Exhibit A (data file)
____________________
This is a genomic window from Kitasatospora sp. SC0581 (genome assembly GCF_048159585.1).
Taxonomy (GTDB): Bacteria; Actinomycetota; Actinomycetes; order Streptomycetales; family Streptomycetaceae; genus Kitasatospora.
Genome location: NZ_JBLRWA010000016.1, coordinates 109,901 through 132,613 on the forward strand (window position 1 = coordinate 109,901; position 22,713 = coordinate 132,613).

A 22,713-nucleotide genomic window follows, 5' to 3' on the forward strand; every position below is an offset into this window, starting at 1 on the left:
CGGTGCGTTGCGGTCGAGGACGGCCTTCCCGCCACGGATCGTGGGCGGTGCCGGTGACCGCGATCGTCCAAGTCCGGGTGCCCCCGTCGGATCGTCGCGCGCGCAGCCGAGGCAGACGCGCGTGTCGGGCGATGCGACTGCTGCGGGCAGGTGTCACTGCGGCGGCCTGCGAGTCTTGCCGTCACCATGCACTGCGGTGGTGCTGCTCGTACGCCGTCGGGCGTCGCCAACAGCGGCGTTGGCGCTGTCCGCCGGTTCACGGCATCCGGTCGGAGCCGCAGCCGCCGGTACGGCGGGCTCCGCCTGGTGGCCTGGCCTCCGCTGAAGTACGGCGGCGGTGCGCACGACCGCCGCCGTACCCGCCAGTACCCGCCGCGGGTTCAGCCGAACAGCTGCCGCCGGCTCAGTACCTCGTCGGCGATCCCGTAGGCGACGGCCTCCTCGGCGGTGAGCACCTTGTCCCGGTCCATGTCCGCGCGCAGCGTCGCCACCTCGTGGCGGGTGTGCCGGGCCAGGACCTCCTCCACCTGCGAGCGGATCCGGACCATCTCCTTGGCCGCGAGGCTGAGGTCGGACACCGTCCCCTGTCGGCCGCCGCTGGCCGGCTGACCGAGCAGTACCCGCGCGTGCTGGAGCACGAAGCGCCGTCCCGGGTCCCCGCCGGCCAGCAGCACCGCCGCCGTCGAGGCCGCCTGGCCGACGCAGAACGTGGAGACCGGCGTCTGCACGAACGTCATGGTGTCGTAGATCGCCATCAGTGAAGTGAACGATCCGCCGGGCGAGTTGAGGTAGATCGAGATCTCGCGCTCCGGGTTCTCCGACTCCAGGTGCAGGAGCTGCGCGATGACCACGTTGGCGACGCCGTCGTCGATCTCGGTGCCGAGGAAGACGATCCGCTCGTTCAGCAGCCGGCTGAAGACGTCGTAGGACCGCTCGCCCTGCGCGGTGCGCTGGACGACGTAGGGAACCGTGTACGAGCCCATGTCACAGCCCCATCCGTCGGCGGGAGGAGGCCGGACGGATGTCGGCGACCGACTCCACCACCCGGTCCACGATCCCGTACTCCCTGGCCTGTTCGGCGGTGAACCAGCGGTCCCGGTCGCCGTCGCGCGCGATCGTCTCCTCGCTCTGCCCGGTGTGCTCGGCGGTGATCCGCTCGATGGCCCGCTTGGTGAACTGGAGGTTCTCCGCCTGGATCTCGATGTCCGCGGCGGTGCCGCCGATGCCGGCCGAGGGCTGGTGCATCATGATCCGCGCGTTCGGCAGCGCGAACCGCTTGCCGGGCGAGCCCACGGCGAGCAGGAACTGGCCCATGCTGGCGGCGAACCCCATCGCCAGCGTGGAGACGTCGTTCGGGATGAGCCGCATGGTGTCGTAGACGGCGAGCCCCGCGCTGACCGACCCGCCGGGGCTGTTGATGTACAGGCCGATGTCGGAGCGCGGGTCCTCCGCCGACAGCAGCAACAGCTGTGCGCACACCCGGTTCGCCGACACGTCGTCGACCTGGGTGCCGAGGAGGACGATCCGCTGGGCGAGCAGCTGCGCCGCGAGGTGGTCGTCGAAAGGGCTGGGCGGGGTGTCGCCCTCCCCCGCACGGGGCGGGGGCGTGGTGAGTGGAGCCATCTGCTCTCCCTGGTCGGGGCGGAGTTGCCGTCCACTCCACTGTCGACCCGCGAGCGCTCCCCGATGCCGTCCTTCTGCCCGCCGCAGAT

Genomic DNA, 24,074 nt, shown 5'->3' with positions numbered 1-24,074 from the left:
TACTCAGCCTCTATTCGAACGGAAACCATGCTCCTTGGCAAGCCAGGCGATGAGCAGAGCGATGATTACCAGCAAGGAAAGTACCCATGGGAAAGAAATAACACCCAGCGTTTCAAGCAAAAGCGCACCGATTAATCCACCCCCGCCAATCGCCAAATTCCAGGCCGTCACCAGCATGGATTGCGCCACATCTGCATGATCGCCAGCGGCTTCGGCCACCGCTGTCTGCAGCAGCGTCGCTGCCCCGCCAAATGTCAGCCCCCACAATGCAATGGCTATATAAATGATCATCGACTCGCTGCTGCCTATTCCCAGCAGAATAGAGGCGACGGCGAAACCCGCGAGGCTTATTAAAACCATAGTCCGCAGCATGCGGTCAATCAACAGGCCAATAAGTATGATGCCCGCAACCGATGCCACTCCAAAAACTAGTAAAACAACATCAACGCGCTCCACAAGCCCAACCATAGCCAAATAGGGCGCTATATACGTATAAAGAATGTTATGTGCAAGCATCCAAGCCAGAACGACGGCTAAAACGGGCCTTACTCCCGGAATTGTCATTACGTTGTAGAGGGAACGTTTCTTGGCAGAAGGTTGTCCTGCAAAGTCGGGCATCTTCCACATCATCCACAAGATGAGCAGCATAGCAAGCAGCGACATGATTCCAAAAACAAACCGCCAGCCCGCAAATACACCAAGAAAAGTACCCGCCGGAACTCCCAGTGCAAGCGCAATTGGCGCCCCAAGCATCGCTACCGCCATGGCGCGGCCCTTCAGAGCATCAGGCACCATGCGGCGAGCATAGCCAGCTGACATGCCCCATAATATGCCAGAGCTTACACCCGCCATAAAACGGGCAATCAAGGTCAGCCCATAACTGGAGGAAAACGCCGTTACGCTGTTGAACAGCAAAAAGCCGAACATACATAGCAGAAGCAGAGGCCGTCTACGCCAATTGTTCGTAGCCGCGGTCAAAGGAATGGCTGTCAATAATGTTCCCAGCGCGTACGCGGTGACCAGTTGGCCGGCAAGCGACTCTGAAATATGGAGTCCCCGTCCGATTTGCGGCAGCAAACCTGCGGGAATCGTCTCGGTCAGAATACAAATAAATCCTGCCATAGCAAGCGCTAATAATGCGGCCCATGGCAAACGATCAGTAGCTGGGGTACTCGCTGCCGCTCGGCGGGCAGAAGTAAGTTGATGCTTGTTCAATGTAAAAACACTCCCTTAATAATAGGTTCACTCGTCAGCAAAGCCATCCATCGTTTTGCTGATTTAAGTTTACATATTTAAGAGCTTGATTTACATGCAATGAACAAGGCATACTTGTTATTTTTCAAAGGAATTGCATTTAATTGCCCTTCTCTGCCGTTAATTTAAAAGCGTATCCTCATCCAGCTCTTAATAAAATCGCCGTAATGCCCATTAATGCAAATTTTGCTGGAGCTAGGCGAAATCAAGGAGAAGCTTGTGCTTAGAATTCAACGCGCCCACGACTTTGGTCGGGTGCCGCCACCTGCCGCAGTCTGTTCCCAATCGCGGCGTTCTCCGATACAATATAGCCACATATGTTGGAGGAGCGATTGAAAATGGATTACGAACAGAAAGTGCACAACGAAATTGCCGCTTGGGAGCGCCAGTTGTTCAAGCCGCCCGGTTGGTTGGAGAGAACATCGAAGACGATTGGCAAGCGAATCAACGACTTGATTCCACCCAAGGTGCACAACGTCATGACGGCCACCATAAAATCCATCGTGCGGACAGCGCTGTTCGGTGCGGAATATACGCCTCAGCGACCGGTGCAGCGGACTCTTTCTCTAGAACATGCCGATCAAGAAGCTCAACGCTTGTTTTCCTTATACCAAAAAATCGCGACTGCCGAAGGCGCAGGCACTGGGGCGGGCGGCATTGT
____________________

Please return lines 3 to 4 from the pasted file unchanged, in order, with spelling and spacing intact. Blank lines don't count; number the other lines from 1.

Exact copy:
Genome location: NZ_JBLRWA010000016.1, coordinates 109,901 through 132,613 on the forward strand (window position 1 = coordinate 109,901; position 22,713 = coordinate 132,613).

A 22,713-nucleotide genomic window follows, 5' to 3' on the forward strand; every position below is an offset into this window, starting at 1 on the left: